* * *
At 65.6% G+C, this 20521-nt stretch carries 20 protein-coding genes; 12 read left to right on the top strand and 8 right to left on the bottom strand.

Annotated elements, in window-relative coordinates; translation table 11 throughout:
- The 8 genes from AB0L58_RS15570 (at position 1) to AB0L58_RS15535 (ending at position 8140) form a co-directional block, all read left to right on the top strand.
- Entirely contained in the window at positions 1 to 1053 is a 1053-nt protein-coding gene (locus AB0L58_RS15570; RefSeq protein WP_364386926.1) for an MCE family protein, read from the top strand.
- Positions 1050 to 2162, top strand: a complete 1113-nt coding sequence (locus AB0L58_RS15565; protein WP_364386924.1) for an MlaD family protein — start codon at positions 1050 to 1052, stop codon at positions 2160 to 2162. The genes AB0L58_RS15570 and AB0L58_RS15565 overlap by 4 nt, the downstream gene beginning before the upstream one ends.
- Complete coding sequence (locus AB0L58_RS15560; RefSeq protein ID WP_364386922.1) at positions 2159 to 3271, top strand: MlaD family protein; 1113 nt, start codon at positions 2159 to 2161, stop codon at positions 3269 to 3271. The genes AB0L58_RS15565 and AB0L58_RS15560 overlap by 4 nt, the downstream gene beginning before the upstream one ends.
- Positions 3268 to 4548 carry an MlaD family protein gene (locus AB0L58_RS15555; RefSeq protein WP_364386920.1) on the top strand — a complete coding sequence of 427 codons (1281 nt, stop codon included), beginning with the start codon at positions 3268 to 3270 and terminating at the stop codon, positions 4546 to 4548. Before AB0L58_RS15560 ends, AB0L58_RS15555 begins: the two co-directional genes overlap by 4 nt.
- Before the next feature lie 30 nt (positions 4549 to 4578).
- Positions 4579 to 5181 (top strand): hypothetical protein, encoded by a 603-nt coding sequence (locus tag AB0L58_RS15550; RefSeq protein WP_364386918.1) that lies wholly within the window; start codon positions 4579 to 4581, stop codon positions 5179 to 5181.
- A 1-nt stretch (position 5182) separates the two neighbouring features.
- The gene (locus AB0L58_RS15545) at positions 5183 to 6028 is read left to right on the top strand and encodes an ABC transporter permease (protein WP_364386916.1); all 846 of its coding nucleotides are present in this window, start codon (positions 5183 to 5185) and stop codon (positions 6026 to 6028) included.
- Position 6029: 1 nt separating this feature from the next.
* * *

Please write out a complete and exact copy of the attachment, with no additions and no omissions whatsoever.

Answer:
At 65.6% G+C, this 20521-nt stretch carries 20 protein-coding genes; 12 read left to right on the top strand and 8 right to left on the bottom strand.

Annotated elements, in window-relative coordinates; translation table 11 throughout:
- The 8 genes from AB0L58_RS15570 (at position 1) to AB0L58_RS15535 (ending at position 8140) form a co-directional block, all read left to right on the top strand.
- Entirely contained in the window at positions 1 to 1053 is a 1053-nt protein-coding gene (locus AB0L58_RS15570; RefSeq protein WP_364386926.1) for an MCE family protein, read from the top strand.
- Positions 1050 to 2162, top strand: a complete 1113-nt coding sequence (locus AB0L58_RS15565; protein WP_364386924.1) for an MlaD family protein — start codon at positions 1050 to 1052, stop codon at positions 2160 to 2162. The genes AB0L58_RS15570 and AB0L58_RS15565 overlap by 4 nt, the downstream gene beginning before the upstream one ends.
- Complete coding sequence (locus AB0L58_RS15560; RefSeq protein ID WP_364386922.1) at positions 2159 to 3271, top strand: MlaD family protein; 1113 nt, start codon at positions 2159 to 2161, stop codon at positions 3269 to 3271. The genes AB0L58_RS15565 and AB0L58_RS15560 overlap by 4 nt, the downstream gene beginning before the upstream one ends.
- Positions 3268 to 4548 carry an MlaD family protein gene (locus AB0L58_RS15555; RefSeq protein WP_364386920.1) on the top strand — a complete coding sequence of 427 codons (1281 nt, stop codon included), beginning with the start codon at positions 3268 to 3270 and terminating at the stop codon, positions 4546 to 4548. Before AB0L58_RS15560 ends, AB0L58_RS15555 begins: the two co-directional genes overlap by 4 nt.
- Before the next feature lie 30 nt (positions 4549 to 4578).
- Positions 4579 to 5181 (top strand): hypothetical protein, encoded by a 603-nt coding sequence (locus tag AB0L58_RS15550; RefSeq protein WP_364386918.1) that lies wholly within the window; start codon positions 4579 to 4581, stop codon positions 5179 to 5181.
- A 1-nt stretch (position 5182) separates the two neighbouring features.
- The gene (locus AB0L58_RS15545) at positions 5183 to 6028 is read left to right on the top strand and encodes an ABC transporter permease (protein WP_364386916.1); all 846 of its coding nucleotides are present in this window, start codon (positions 5183 to 5185) and stop codon (positions 6026 to 6028) included.
- Position 6029: 1 nt separating this feature from the next.